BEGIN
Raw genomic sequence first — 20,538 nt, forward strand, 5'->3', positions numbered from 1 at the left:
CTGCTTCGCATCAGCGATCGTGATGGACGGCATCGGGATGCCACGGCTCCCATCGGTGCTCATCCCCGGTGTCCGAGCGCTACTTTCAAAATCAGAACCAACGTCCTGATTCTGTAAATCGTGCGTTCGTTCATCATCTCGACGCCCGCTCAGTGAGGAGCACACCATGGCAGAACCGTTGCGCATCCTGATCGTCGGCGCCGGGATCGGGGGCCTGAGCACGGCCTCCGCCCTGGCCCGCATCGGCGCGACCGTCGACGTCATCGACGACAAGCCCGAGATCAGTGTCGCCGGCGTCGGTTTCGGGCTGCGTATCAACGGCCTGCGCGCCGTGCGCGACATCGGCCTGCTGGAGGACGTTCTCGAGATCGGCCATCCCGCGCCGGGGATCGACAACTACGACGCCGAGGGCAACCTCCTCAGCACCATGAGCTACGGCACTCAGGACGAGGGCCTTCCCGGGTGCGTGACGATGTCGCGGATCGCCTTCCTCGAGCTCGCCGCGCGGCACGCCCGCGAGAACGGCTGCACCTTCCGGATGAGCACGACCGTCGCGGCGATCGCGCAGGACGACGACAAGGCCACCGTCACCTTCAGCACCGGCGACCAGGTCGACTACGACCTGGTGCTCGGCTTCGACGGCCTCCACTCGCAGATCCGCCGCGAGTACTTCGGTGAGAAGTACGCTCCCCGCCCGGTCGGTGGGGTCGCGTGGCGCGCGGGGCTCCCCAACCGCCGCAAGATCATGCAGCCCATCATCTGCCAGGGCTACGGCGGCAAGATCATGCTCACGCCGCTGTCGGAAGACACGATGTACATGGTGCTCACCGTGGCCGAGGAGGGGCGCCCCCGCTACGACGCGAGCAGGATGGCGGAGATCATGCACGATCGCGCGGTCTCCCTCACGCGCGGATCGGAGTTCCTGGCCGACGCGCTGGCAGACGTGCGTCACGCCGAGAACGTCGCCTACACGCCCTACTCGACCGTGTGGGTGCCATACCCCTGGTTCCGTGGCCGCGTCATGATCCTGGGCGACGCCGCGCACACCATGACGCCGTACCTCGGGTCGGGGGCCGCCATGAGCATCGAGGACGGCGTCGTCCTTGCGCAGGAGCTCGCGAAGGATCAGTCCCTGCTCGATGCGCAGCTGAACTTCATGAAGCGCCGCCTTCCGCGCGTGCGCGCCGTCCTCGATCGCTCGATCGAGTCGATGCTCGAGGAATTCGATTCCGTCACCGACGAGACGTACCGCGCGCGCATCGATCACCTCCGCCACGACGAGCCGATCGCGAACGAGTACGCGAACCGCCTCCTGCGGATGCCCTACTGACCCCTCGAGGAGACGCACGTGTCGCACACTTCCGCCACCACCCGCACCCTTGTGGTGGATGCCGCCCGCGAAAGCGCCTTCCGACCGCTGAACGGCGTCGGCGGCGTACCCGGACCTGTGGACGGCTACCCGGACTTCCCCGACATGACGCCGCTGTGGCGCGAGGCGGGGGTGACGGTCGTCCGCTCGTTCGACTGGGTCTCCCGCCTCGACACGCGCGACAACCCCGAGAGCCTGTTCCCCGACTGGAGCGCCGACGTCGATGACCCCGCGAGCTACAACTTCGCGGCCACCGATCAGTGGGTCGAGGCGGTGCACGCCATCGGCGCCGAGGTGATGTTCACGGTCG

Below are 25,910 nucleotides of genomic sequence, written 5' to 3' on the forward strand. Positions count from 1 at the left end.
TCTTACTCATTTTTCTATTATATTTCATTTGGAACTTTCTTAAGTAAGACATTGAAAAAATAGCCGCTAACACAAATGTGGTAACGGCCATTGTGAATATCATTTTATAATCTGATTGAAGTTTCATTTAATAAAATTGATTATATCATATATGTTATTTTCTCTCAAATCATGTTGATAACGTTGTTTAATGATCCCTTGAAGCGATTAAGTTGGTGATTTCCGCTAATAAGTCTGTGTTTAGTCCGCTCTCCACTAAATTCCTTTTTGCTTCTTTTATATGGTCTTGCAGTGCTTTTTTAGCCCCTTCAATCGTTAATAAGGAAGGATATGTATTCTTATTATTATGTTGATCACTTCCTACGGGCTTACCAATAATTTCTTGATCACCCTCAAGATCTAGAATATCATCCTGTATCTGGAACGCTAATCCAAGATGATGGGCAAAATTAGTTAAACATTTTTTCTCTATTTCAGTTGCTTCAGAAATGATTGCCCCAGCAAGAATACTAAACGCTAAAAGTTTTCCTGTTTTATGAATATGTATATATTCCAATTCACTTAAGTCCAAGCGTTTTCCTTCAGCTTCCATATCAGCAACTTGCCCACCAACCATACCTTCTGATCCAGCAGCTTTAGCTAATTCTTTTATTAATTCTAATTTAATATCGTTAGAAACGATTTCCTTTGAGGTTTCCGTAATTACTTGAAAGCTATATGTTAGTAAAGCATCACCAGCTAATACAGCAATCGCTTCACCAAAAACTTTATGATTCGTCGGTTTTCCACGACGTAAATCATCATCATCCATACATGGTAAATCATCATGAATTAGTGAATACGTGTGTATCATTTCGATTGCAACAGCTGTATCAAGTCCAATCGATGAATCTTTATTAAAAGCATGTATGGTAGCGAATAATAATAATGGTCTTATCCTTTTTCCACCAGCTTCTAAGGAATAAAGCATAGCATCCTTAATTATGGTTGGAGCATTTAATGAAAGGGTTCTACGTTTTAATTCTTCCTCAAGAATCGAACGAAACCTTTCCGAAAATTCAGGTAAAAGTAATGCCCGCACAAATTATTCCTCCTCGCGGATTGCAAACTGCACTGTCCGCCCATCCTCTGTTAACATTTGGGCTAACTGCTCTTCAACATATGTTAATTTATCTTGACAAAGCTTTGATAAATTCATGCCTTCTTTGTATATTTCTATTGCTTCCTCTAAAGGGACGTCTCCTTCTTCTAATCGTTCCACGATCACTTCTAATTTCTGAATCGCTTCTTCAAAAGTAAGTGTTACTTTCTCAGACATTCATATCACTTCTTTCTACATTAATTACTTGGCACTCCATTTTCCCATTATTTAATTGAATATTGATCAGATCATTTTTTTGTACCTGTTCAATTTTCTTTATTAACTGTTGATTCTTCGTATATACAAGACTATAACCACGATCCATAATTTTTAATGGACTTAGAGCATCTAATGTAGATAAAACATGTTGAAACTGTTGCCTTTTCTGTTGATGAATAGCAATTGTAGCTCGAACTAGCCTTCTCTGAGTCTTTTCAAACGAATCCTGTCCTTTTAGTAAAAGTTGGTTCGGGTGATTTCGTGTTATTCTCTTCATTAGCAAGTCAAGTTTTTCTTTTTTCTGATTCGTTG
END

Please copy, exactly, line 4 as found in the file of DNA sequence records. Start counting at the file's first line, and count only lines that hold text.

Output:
TCTTACTCATTTTTCTATTATATTTCATTTGGAACTTTCTTAAGTAAGACATTGAAAAAATAGCCGCTAACACAAATGTGGTAACGGCCATTGTGAATATCATTTTATAATCTGATTGAAGTTTCATTTAATAAAATTGATTATATCATATATGTTATTTTCTCTCAAATCATGTTGATAACGTTGTTTAATGATCCCTTGAAGCGATTAAGTTGGTGATTTCCGCTAATAAGTCTGTGTTTAGTCCGCTCTCCACTAAATTCCTTTTTGCTTCTTTTATATGGTCTTGCAGTGCTTTTTTAGCCCCTTCAATCGTTAATAAGGAAGGATATGTATTCTTATTATTATGTTGATCACTTCCTACGGGCTTACCAATAATTTCTTGATCACCCTCAAGATCTAGAATATCATCCTGTATCTGGAACGCTAATCCAAGATGATGGGCAAAATTAGTTAAACATTTTTTCTCTATTTCAGTTGCTTCAGAAATGATTGCCCCAGCAAGAATACTAAACGCTAAAAGTTTTCCTGTTTTATGAATATGTATATATTCCAATTCACTTAAGTCCAAGCGTTTTCCTTCAGCTTCCATATCAGCAACTTGCCCACCAACCATACCTTCTGATCCAGCAGCTTTAGCTAATTCTTTTATTAATTCTAATTTAATATCGTTAGAAACGATTTCCTTTGAGGTTTCCGTAATTACTTGAAAGCTATATGTTAGTAAAGCATCACCAGCTAATACAGCAATCGCTTCACCAAAAACTTTATGATTCGTCGGTTTTCCACGACGTAAATCATCATCATCCATACATGGTAAATCATCATGAATTAGTGAATACGTGTGTATCATTTCGATTGCAACAGCTGTATCAAGTCCAATCGATGAATCTTTATTAAAAGCATGTATGGTAGCGAATAATAATAATGGTCTTATCCTTTTTCCACCAGCTTCTAAGGAATAAAGCATAGCATCCTTAATTATGGTTGGAGCATTTAATGAAAGGGTTCTACGTTTTAATTCTTCCTCAAGAATCGAACGAAACCTTTCCGAAAATTCAGGTAAAAGTAATGCCCGCACAAATTATTCCTCCTCGCGGATTGCAAACTGCACTGTCCGCCCATCCTCTGTTAACATTTGGGCTAACTGCTCTTCAACATATGTTAATTTATCTTGACAAAGCTTTGATAAATTCATGCCTTCTTTGTATATTTCTATTGCTTCCTCTAAAGGGACGTCTCCTTCTTCTAATCGTTCCACGATCACTTCTAATTTCTGAATCGCTTCTTCAAAAGTAAGTGTTACTTTCTCAGACATTCATATCACTTCTTTCTACATTAATTACTTGGCACTCCATTTTCCCATTATTTAATTGAATATTGATCAGATCATTTTTTTGTACCTGTTCAATTTTCTTTATTAACTGTTGATTCTTCGTATATACAAGACTATAACCACGATCCATAATTTTTAATGGACTTAGAGCATCTAATGTAGATAAAACATGTTGAAACTGTTGCCTTTTCTGTTGATGAATAGCAATTGTAGCTCGAACTAGCCTTCTCTGAGTCTTTTCAAACGAATCCTGTCCTTTTAGTAAAAGTTGGTTCGGGTGATTTCGTGTTATTCTCTTCATTAGCAAGTCAAGTTTTTCTTTTTTCTGATTCGTTG